Lincoln may not be home to financial guru Warren Buffett like Omaha, which is about an hour north, but it has plenty of other notable points to recommend it. The capital city offers an abundance of attractions, including more than 130 parks, fine restaurants, an active nightlife and a number of museums and theaters. Highlights include the Sunken Gardens (for budding horticulturalists) and the Museum of American Speed (for car enthusiasts). And nearby, you can relax or play waterside, despite the state's landlocked position. The Branched Oak and Pawnee state recreation areas each feature two swimming beaches, as well as opportunities for boating, hiking, hunting, horseback riding and more.

Being a college town, home to both the University of Nebraska's Lincoln campus and Union College, the population may skew young. But the city is also prepared to assist its aging residents with about 30 health-care and social service facilities per 1,000 seniors, compared with about 19 per 1,000 seniors in the U.S.

See Also: 31 Kirkland Products Retirees Should Buy at Costco

Reno, Nev.

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City population: 239,732

Share of population 65+: 13.8%

Cost of living for retirees: 10.4% above the national average

Average income for population 65+: $51,061

State's tax rating for retirees: Most Tax Friendly

Popular Local Beaches: Sparks Marina Park

Whether or not you like to gamble, retiring to Reno can make you feel like you've hit the jackpot. Boasting a small-town feel with big-city amenities, the locale proclaims itself "The Biggest Little City in the World." And it backs up the claim, offering a downtown full of restaurants, nightclubs, art galleries and music venues, on top of its well-known casinos.

Outdoor enthusiasts also win. Sparks Marina Park, about 10 minutes from Reno, centers around a 77-acre lake and offers two sandy beaches, a two-mile walking path, a fishing pier and more. The nearby Sierra Nevada mountain range and Lake Tahoe also provide ample opportunities for hiking, biking and boating in warm weather, and skiing in winter. You'll be in good company. Gardnerville Ranchos, a small Nevada town near Lake Tahoe, is home to a surprising number of millionaires who share the same resorts and marinas.

See Also: 12 States That Won't Tax Your Retirement Income

Laconia, N.H.

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City population: 16,237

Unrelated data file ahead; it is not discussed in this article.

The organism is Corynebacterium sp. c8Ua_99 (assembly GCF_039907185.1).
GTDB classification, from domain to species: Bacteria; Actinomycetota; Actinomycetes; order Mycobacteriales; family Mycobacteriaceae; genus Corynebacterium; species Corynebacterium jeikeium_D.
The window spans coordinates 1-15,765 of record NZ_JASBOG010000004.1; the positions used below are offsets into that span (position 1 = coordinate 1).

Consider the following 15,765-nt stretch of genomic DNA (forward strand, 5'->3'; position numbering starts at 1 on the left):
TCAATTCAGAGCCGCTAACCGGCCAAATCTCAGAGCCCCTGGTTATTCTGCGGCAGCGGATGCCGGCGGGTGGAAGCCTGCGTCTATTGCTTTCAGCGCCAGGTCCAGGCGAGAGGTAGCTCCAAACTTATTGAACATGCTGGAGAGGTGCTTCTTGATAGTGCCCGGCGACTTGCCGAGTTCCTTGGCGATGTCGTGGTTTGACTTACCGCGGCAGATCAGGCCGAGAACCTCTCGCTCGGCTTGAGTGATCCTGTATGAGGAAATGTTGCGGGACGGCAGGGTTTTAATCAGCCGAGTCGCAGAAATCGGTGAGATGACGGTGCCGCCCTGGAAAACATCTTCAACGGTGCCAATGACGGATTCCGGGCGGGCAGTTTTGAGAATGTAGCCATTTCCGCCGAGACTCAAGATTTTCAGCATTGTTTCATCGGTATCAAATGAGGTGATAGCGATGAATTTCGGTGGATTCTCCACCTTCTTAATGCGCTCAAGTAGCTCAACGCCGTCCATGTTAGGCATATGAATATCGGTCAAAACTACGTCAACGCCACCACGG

Share of population 65+: 20.5%

Cost of living for retirees: n/a

Average income for population 65+: n/a

State's tax rating for retirees: Most Tax Friendly

Popular Local Beaches: Bartlett Beach, Bond Beach, Weirs Beach

Tiny Laconia offers a big bargain for your retirement destination. The overall cost of living is 1.2% below the national average, according to Sperling's BestPlaces, making it much more affordable than Manchester--about 50 miles south--where living costs are 13.2% above average. But local average incomes are still high, averaging $71,605 for residents across all ages. That adds up to favorable odds for a balanced budget. And the Granite State's tax situation for retirees is solid, too.

Tucked between Lake Winnipesaukee and Winnisquam Lake, Laconia has been dubbed "The City on the Lake," home city to New Hampshire's Lakes Region. That means plenty of beaches and water-related activities for you in the warmer months. Other outdoor recreation abounds nearby, too. Gunstock Mountain Resort in neighboring Gilford, for example, offers camping, ziplining and snow sports, as well as fairs, events and dining options. Local crime may be worth noting: While the state sports a low rate of 1.99 violent crimes per 1,000 residents, Laconia's rate is 4.68, even slightly higher than the national median of 4 violent crimes per 1,000 residents, according to NeighborhoodScout.com. On the bright side, between 2009 and 2018, there have been only two murders in town, according to the community's police department. The site lists Parade Road-Old North Main Street and Weirs Beach-Lakeport as the safest neighborhoods in Laconia.

See Also: 15 Reasons You'll Go Broke in Retirement

Ocean City, N.J.

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City population: 11,328

Share of population 65+: 29.3%

Cost of living for retirees: n/a

Average income for population 65+: n/a

State's tax rating for retirees: Mixed

Popular Local Beaches: 9th Street, Waverly Blvd. (surfing beach), 59th Street

The Garden State offers a number of appealing retirement destinations for those who can afford it. Ocean City is a particularly attractive spot, evidenced by the high share of seniors who have already chosen to reside there. Family-friendly beaches, a fun three-mile boardwalk and proximity to Atlantic City are notable draws.